Ann has learnt to survive in the most hostile environments on earth. In the year 2000, she and four other woman skied 700 miles across Antarctica to become the first British women’s team to sledge haul to the South Pole. In 2002 Ann then put together an expedition to ski from Ward Hunt Island to the North Pole to become the first women’s team to ski to both poles. They suffered frostbite, wet gangrene, carbon monoxide poisoning and, after skiing over 500 hazard-filled miles, finally reached the pole to make the world record.

In 2009 Ann became head of ice operations for the ground-breaking Catlin Arctic Survey. This project completed a unique environmental study of the rapidly disappearing frozen Arctic Ocean. Ann was responsible for leading the team on the ice and finding a safe route, making difficult decisions in the most extreme environment on Earth for 74 consecutive days.

Our oceans make up 99% of the world’s living space and it is now known that the chemistry of these oceans are changing and becoming more acidic. In 2010 Ann was asked back to lead a second Catlin Arctic Survey supporting scientists working to understand this change and the potential threat it poses to the environment. Spending 63 days on the ice the team of three were able to capture valuable data in regions inaccessible to most scientists.

In 2011, Ann returned to the Arctic for the final Catlin Arctic Survey. This survey looked at the thermahaline (temperature and salinity) properties of the Arctic Ocean and explored the possible effect this could have both on oceans worldwide and on the weather patterns that these oceans help to regulate.

Bandi Mbubi biography

Congo Calling was launched at TEDxExeter 2012 following Bandi Mbubi’s powerful call for the development of fair trade technology which uses ethically-sourced, conflict-free minerals from the Democratic Republic of the Congo (DRC). We are delighted to welcome Bandi back to TEDxExeter to share the many successes of Congo Calling and his vision for the campaign.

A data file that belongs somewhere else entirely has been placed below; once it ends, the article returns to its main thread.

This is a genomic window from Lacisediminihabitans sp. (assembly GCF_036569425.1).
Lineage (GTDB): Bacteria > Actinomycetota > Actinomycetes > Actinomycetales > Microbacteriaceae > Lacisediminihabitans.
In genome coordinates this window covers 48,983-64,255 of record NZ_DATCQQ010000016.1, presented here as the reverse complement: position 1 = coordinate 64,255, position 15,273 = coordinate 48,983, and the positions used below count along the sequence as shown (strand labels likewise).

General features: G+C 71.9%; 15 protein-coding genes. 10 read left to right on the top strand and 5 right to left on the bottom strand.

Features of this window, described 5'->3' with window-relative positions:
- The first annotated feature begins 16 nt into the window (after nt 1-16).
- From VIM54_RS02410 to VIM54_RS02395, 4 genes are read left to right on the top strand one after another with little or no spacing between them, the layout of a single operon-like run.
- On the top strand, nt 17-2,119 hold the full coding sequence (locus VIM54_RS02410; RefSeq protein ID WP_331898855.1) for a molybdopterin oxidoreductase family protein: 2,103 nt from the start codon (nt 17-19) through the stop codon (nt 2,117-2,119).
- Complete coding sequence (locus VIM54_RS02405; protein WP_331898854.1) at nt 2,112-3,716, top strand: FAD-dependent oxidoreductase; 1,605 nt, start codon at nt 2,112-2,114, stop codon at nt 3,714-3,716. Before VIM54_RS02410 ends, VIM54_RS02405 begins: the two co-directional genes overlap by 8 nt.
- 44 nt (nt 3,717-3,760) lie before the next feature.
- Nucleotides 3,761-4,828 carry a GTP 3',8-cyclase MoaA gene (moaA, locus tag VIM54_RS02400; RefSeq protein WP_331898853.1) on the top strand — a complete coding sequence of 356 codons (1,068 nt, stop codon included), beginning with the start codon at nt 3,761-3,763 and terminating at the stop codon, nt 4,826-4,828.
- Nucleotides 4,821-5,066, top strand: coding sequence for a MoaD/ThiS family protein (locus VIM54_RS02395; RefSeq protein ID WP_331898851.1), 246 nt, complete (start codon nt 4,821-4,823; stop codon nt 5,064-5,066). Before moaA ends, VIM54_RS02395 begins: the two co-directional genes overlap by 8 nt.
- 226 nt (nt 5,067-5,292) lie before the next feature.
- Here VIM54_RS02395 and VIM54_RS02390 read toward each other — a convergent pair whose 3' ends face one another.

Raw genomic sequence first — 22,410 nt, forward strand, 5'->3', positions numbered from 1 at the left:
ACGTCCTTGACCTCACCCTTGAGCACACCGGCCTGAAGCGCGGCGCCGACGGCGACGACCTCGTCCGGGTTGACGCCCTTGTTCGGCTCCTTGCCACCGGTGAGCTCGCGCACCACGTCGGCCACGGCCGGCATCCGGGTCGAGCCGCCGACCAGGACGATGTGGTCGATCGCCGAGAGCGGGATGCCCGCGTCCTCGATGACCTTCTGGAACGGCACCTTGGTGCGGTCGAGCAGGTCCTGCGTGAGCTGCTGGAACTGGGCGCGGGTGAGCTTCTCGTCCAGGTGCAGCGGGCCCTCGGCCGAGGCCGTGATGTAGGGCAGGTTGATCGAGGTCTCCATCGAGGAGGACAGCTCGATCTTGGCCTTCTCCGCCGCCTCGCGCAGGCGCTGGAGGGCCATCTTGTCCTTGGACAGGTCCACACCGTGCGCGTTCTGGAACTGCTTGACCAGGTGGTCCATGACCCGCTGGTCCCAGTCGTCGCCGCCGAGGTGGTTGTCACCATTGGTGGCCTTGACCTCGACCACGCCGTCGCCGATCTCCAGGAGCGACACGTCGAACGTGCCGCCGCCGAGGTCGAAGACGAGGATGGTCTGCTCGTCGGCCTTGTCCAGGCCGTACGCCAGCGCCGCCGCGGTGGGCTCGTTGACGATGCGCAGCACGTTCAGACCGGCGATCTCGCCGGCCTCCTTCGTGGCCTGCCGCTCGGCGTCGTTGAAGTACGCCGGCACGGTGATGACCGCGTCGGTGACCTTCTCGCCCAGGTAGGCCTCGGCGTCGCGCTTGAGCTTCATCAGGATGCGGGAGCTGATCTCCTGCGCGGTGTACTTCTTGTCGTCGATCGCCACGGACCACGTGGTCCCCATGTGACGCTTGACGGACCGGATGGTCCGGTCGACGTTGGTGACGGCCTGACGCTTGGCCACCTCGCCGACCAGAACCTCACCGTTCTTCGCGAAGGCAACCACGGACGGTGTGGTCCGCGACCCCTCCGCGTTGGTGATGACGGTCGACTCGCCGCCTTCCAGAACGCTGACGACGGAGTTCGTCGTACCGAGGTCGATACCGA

“My wish is to convince everyone to do one simple thing: to cheap effexor xr 150 insist on fairly traded mobile phones, tablets, and games consoles, and in so doing, transform an industry and the world. The illegal trade in minerals for these devices has fuelled two decades of violent war in my home country, the DRC, and in so many others, but one small action by many could help end the violence.” — Bandi Mbubi, July 2013.

Ben Eaton biography

Ben EatonBen Eaton is a digital and interactive artist. He works exclusively as part of Invisible Flock.

Invisible Flock is a group of artists based in Leeds who make large-scale works that tread a line between documentary and fiction, incorporating public art, digital and interactive work as well as performance. Their work is primarily about reframing the world around us and encouraging audiences to behave differently within it.

The collaborators in Invisible Flock are Ben Eaton, Victoria Pratt and Richard Warburton. They have worked all over the country and abroad. They are in Exeter running their flagship project Bring the Happy, their large scale attempt at mapping the happiness of the world.

Ben is particularly interested in new and mobile technology as an enabler of change in society as well as technology and games as artistic practice. He is becoming increasingly focused, both in his practice and politically, on issues of internet freedom.